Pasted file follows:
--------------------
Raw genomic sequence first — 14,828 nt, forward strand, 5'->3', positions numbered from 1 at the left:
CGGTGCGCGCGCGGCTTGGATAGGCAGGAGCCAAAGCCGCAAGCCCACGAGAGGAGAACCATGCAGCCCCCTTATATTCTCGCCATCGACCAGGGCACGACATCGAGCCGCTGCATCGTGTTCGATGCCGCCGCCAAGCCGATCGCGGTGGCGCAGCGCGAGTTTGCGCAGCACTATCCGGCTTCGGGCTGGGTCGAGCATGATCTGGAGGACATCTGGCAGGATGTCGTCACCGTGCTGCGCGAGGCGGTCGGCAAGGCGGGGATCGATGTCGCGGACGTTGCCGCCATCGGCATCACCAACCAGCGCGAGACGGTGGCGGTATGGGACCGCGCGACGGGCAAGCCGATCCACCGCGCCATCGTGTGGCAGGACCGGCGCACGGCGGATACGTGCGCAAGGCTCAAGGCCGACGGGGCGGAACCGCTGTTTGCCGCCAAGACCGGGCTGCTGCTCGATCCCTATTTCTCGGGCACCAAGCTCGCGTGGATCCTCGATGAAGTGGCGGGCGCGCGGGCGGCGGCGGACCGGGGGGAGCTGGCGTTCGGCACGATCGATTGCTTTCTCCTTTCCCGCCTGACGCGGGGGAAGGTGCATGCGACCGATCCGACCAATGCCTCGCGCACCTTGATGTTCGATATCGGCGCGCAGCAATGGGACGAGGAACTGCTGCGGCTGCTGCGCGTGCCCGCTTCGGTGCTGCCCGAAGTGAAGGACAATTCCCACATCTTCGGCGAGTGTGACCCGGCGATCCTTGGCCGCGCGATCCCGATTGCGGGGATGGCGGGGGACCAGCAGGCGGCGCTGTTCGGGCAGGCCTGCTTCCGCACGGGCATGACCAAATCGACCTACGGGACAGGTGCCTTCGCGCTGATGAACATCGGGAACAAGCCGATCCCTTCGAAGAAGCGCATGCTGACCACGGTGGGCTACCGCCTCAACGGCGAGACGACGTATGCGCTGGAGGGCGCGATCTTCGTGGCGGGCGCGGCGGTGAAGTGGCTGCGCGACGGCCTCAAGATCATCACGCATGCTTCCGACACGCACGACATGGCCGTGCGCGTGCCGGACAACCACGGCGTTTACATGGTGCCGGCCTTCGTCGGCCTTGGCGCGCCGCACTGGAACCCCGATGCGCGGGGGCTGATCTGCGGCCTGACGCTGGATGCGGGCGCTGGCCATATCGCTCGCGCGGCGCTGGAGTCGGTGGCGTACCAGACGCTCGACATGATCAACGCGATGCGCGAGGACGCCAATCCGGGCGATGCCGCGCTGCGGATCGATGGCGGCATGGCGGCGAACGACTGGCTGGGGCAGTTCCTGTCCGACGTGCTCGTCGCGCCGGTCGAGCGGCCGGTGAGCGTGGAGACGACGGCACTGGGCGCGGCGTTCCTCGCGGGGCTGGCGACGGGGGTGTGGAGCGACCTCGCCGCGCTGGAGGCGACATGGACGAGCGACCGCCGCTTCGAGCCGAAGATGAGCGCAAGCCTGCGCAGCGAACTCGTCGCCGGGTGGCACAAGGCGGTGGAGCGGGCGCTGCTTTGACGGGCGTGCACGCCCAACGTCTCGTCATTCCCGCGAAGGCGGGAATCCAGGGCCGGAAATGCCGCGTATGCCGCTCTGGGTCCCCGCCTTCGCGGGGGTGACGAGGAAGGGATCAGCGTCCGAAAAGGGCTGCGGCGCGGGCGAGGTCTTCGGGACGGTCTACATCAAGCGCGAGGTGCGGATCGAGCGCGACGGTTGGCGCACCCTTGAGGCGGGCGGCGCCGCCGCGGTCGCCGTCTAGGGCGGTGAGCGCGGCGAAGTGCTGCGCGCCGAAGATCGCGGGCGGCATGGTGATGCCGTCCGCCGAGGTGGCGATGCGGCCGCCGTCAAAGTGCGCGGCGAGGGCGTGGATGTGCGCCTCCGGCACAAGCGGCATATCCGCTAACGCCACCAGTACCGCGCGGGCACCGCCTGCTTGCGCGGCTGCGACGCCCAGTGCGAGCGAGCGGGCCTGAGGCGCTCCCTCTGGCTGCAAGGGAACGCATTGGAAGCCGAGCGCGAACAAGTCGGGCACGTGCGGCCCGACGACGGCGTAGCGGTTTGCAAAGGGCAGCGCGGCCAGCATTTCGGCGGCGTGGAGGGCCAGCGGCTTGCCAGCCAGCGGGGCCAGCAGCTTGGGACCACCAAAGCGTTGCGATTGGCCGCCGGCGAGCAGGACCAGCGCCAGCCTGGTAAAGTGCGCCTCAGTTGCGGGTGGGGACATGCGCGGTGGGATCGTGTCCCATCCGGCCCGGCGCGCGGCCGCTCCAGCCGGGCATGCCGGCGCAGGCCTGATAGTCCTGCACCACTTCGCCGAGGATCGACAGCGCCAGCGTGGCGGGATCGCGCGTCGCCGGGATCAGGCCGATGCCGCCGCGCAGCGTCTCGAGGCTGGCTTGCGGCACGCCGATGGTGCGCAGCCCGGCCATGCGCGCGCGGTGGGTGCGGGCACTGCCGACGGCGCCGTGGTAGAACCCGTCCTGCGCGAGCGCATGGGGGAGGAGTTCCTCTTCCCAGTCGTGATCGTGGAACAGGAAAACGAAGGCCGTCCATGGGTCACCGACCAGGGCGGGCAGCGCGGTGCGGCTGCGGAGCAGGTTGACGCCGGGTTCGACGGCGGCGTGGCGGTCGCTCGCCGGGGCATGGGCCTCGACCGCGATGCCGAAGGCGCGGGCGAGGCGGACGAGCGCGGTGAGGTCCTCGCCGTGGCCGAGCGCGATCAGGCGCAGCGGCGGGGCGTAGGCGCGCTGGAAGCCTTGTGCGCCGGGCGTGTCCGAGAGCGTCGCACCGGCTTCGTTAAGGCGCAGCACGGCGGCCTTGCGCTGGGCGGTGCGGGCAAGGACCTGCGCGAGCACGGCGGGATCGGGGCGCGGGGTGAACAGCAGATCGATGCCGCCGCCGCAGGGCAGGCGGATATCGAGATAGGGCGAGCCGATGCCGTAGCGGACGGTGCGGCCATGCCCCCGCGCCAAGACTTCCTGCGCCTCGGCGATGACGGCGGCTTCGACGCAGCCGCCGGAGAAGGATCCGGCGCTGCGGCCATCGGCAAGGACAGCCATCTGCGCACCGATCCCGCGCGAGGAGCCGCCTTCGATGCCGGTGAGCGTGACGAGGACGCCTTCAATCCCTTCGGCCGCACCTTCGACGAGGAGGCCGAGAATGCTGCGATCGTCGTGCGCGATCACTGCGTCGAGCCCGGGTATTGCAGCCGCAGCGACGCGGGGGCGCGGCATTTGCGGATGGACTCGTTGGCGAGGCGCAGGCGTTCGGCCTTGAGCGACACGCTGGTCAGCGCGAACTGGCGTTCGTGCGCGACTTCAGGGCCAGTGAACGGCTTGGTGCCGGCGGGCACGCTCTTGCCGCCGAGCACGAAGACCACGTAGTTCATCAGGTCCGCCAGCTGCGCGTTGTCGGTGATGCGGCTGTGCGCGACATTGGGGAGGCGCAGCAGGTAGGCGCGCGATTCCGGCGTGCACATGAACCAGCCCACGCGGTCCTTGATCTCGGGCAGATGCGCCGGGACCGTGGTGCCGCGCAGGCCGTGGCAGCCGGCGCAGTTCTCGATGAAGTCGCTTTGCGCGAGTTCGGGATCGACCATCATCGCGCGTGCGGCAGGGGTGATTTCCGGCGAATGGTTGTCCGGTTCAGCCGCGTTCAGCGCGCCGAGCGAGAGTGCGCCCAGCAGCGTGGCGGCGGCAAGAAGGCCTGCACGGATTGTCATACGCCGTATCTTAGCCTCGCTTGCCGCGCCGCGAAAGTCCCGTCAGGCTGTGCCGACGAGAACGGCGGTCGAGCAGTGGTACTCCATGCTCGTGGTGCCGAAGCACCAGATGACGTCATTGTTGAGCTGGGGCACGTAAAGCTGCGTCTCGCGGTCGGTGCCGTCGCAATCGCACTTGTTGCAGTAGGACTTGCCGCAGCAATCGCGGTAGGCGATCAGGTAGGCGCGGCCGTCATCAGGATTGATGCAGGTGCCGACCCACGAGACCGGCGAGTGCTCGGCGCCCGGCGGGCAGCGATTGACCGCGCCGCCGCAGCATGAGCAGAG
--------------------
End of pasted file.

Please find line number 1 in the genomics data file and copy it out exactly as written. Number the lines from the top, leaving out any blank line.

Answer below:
Raw genomic sequence first — 14,828 nt, forward strand, 5'->3', positions numbered from 1 at the left: